I interpret the sentence as meaning, “the Apaches are so frightening that they would give even a watermelon a feeling of intense fear.” Elrod’s grin and the man’s reaction suggest that the sentence is meant sarcastically.
The watermelon has long been a stereotypical crop of the Southern United States, and the phrase “pure fit” (meaning “intense feeling or outburst of emotion”) came in the 1970s and 1980s to be used as a stereotypical Southern dialect expression in Western novels and Western-set historical romances. By combining these elements into one sentence of dialogue, Cormac McCarthy gave his character a double dose, as it were, of Southernness.
The phrase “pure fit” is a straightforward composition of these senses of the words:
pure, adj. 3.b. Used emphatically or as an intensifier: nothing but (the thing specified); sheer, utter, complete, total, unmitigated.
fit, n.2 4.f. A violent access or outburst of laughter, tears, rage, etc.
Oxford English Dictionary
With an appended description of the type of emotion, the phrase appeared in the late 19th and early 20th century in England: one could have “a pure fit of tenderness” (1895), “a pure fit of freakish obstinacy” (1912), “a pure fit of nerves” (1914), “a pure fit of experimentalism” (1920) and so on.
Without an appended description, the phrase appears in the 1960s in the United States. Here’s the earliest instance I could find:
It was a glorious defensive job […] all 11 were in a pure fit to get at Simpson.
Dan Jenkins (1968). ‘The Day They Tied Up O. J.’. Sports Illustrated, 9 December 1968, p. 21.
Other early instances of the phrase appear in dialogue by characters from the Southern United States, in historical settings from the mid 19th to early 20th century:
“Ain’t it strange them dogs o’ yourn never tuk no notice atall of a common man sich as that fust preacher we had, an’ then they went an’ pitched sich a pure fit over this here high-minded feller?” […] “Then the fust airplane that come—they pitched a pure fit over hit.”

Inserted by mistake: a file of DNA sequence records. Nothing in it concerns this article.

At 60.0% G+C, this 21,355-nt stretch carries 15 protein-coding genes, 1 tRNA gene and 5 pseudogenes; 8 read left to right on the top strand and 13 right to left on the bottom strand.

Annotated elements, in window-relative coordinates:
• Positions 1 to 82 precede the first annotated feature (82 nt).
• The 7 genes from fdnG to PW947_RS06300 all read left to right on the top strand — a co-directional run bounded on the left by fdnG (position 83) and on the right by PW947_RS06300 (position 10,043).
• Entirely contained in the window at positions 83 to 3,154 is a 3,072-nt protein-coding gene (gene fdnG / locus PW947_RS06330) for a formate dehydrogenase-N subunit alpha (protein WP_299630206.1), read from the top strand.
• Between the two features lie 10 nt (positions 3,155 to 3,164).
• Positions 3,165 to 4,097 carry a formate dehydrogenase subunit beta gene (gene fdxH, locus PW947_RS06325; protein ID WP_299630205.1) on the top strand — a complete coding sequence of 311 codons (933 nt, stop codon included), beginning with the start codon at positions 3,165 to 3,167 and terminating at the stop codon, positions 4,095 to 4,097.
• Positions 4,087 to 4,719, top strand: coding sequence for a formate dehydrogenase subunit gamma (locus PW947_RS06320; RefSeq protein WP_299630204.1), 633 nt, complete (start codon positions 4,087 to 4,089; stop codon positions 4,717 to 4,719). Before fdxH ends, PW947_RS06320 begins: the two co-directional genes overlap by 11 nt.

Louise Howe Bailey (1974). Go Home Wi’ Me, pp. 79–80. Groves. Setting: North Carolina, early 20th century.
“He ain’t gonna like it. Not one bit. He’s gonna have a pure fit. Ain’t no stableboy ever set his boots under his table before.”
Patricia Hagan (1981). Passion’s Fury, p. 47. New York: Avon. Setting: Alabama, mid 19th century.
“It’s just that I’ve never danced with a gunfighter before. My father, bless him, would have a pure fit, if he saw me dancing with you.” She wrinkled her nose. “To be truthful papa has a pure fit if he sees me dancing with most anybody.”
Linda Benjamin (1982). Ecstasy’s Fury, p. 336. New York: Kensington. Setting: New Mexico, mid 19th century.
“Well, I heard little Loma threw a pure fit down at the store today,” said somebody else. “You want my opinion, Rucker’s been hopin’ to git shet a-Mattie Lou ever since he laid eyes on the milliner.”
Olive Ann Burns (1984). Cold Sassy Tree, p. 88. New York: Dell. Setting: Georgia, early 20th century.
“Big tells ’em, way I hear it. Whipped three at the creek crossin’ and tied ’em across saddles to trot home. Ol’ Clifton like to throwed a pure fit.”
Lee Raintree (1985). This Promised Earth, p. 175. New York: Bantam. Setting: Alabama, mid 19th century.
So by the time Cormac McCarthy was writing Blood Meridian (1985), set in Texas and Mexico in the mid 19th century, “a pure fit” was a stereotypical expression for his setting, despite there being no contemporary written evidence that the phrase was used in that place and period.